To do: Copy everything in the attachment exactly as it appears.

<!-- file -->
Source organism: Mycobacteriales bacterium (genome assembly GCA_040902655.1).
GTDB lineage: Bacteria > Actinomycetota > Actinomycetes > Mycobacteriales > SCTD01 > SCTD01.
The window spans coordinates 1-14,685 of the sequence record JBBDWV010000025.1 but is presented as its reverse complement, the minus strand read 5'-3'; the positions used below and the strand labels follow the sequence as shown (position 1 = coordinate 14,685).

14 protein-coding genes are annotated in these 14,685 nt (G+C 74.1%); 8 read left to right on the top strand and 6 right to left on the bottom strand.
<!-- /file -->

Source organism: Mycobacteriales bacterium (genome assembly GCA_040902655.1).
GTDB lineage: Bacteria > Actinomycetota > Actinomycetes > Mycobacteriales > SCTD01 > SCTD01.
The window spans coordinates 1-14,685 of the sequence record JBBDWV010000025.1 but is presented as its reverse complement, the minus strand read 5'-3'; the positions used below and the strand labels follow the sequence as shown (position 1 = coordinate 14,685).

14 protein-coding genes are annotated in these 14,685 nt (G+C 74.1%); 8 read left to right on the top strand and 6 right to left on the bottom strand.